Opinion: WSL 2 - A little less of the predictable

The happenings in the second tier of women’s football in England should not be neglected.

Opinion: WSL 2 - A little less of the predictable
Bristol were unable to register a single win in three matches against newly-promoted Sheffield. (Photo: Sheffield FC)

The full-time results from last weekend’s WSL 1 clashes made for depressing reading; 0-4. 4-0, 1-1 and 1-5.

Arsenal, Chelsea and Manchester City, going hard at the top of the table, all took three points and bolstered their goal difference by four on a boring day and a sad one for the three teams that all lost by four goals.

The top tier polarised between the haves and the have nots.

The top three, three of the wealthiest in the division, those languishing further down the cramped table with decidedly less in the kitty. If we were talking about the men’s game with the inflated figures that go around for players then of course Chelsea are beating Doncaster Rovers by a score, Manchester City versus Notts County? Surely a hat trick for Sergio Agüero as the Citizens thoroughly take apart the Magpies.

Maybe it wasn’t the nature of the wins but the predictability of them; Arsenal, Chelsea and City all heavy favourites and as for Reading at home to Birmingham? Both sides with four draws a piece under their belt going into the match, the final result was of little surprise.

A league below and a world apart

But what does that have to do with WSL 2? Plenty may disagree, but it’s unpredictable - when top plays bottom the result isn’t a foregone conclusion.

Yes, Bristol City, Yeovil Town and Everton as the top three is somewhat following the script, but the upsets haven’t been routine.

Speaking to managers and players from across the league, there’s no fear or intimidation; every team believes they can beat every other team and when you watch the matches, you can see what lower ranked teams are working towards.

Yes, last night at the Den Bristol beat Millwall and the Lionesses were far from their best for most of the first-half, but they rallied and put in a sterling performance after the break. At 1-2 with twenty minutes left, you couldn’t take your eyes off the action, sure there was another twist in the tale – yes, Bristol closed out that match but it wasn’t routine, it wasn’t what you’d expect from second versus ninth.

One of the revelations of WSL 2 so far this year has been FAWSL newcomers, Sheffield. There’s something so very pleasing about watching the World’s Oldest play, their style is somewhat retro and is more evocative of 1970s football. No-nonsense, gritty, physical (but legally), a strong sense of team running throughout the squad, they frustrate teams and attack smartly.

After a rocky start to life in the WSL, the FAWPL Northern Division champions finally started turning performances into results as they learnt to put their chances away and make the most of their dominance. Aside from a drubbing of the London Bees, Sheffield’s wins (in all competitions) have come against three of the top four (high-flying Yeovil the only exception as the two have yet to play each other). As Bristol and Everton vie for promotion, neither would have expected to drop five points to a bunch of upstarts who ply their trade in Dronfield, but that is exactly what has happened.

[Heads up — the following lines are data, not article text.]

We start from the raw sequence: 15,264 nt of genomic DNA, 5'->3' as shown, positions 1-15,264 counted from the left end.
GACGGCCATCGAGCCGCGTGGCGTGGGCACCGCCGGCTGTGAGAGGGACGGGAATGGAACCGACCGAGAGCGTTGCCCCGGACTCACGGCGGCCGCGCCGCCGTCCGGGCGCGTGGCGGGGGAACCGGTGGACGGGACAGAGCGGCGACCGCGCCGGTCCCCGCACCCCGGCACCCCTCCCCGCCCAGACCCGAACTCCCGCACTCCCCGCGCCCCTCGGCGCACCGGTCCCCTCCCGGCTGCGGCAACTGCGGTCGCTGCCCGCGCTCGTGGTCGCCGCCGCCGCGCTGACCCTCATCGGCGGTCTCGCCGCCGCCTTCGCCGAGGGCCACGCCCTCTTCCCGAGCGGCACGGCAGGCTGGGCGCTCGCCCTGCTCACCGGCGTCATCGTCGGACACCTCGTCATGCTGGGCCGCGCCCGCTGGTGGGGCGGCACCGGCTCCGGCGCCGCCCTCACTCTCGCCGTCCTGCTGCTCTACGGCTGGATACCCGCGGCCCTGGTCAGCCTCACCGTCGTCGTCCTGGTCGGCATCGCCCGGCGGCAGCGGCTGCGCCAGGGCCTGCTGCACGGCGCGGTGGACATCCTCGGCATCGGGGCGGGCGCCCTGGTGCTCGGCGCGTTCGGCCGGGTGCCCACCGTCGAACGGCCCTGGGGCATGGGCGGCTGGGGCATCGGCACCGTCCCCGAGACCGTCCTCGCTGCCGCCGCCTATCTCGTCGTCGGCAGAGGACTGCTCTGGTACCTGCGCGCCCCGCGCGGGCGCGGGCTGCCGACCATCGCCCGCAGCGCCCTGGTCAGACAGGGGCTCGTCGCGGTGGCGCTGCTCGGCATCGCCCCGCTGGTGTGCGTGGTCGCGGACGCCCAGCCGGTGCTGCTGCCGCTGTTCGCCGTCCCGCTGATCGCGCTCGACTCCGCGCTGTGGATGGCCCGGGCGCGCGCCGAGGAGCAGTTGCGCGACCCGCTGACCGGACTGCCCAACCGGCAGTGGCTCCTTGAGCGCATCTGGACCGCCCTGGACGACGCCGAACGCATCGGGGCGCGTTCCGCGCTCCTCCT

Furthermore, given Watford’s dismal start to the campaign it seemed like little had changed at Berkhamsted despite the new coach, so when Everton – who still play with the composure of a WSL 1 team - travelled to the Golden Girls’ Hertfordshire home few would have predicted the upset that followed.

Jo Wilson celebrates giving the London Bees the lead against Chelsea in a Conti Cup game - the Bees went on to win the tie on penalties (Credit: Gino D'Andrea)
Jo Wilson celebrates giving the London Bees the lead against Chelsea in a Conti Cup game - the Bees went on to win the tie on penalties. (Photo: Gino D'Andrea)

Big performances seen by a handful

There are upsets and there are strong performances that go unrewarded in little old WSL 2.

Attendances across the division are not great, Bristol and Yeovil lead the way whilst many teams languish in unfilled stadiums suffering through poor coverage in the media. On a recent episode of the BBC’s Women’s Football Show, as well as full coverage of the weekend’s WSL 1 action, the producers slotted in a lone goal from WSL 2.

The goal, a Chloe Kelly volley, was an absolute peach but it was one goal from a three goal game. With 17 goals spread over the division that weekend, it seemed almost insulting to just show one goal – but WSL 2 grounds aren’t set up to film in high definition for BBC broadcasts.

At Berkhamsted, for instance, the filming is taken care of by someone standing on top of the stands and the footage is cut down to just the goals and uploaded onto YouTube. That is Watford’s prerogative and indeed, if you want to see highlights from the second tier, you have to rely on whatever the club chooses to make available.

Watford and Everton line up as the audio/visual department makes a temporary home on the roof (credit: Sophie Lawson)
Watford and Everton line up as the audio/visual department makes a temporary home on the roof. (Photo: Sophie Lawson)

The point of this article is a simple one; to remind people that WSL 1 isn’t the be all and end all of women’s football in England, that if they want a break from the predictability of Arsenal putting six past Sunderland, then there are ten WSL 2 teams littered around the country.

I can’t guarantee that the match will be a pulsating 90 minutes of end-to-end drama, nor can I guarantee that they’ll be an upset or even that the match will be good, because it’s football – sometimes teams just don’t show up.

But I implore anyone who has the means to get to a WSL 2 match to do so and give the often unloved second tier a good cop.